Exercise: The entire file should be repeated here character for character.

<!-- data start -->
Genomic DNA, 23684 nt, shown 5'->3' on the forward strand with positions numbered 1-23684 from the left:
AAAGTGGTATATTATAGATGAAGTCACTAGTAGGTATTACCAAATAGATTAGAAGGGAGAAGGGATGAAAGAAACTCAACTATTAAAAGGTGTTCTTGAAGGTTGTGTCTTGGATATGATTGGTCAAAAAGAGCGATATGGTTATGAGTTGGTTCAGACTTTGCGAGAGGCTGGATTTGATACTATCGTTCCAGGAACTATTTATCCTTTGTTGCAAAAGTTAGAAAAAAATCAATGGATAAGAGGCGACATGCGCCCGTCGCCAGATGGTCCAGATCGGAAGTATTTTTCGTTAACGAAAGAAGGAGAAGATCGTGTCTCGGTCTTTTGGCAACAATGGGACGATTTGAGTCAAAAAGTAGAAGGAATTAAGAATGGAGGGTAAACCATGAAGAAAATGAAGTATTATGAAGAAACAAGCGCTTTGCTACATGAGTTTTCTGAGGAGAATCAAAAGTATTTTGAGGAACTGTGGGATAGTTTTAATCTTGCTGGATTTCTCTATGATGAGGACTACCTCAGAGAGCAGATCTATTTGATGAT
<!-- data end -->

Genomic DNA, 23684 nt, shown 5'->3' on the forward strand with positions numbered 1-23684 from the left:
AAAGTGGTATATTATAGATGAAGTCACTAGTAGGTATTACCAAATAGATTAGAAGGGAGAAGGGATGAAAGAAACTCAACTATTAAAAGGTGTTCTTGAAGGTTGTGTCTTGGATATGATTGGTCAAAAAGAGCGATATGGTTATGAGTTGGTTCAGACTTTGCGAGAGGCTGGATTTGATACTATCGTTCCAGGAACTATTTATCCTTTGTTGCAAAAGTTAGAAAAAAATCAATGGATAAGAGGCGACATGCGCCCGTCGCCAGATGGTCCAGATCGGAAGTATTTTTCGTTAACGAAAGAAGGAGAAGATCGTGTCTCGGTCTTTTGGCAACAATGGGACGATTTGAGTCAAAAAGTAGAAGGAATTAAGAATGGAGGGTAAACCATGAAGAAAATGAAGTATTATGAAGAAACAAGCGCTTTGCTACATGAGTTTTCTGAGGAGAATCAAAAGTATTTTGAGGAACTGTGGGATAGTTTTAATCTTGCTGGATTTCTCTATGATGAGGACTACCTCAGAGAGCAGATCTATTTGATGAT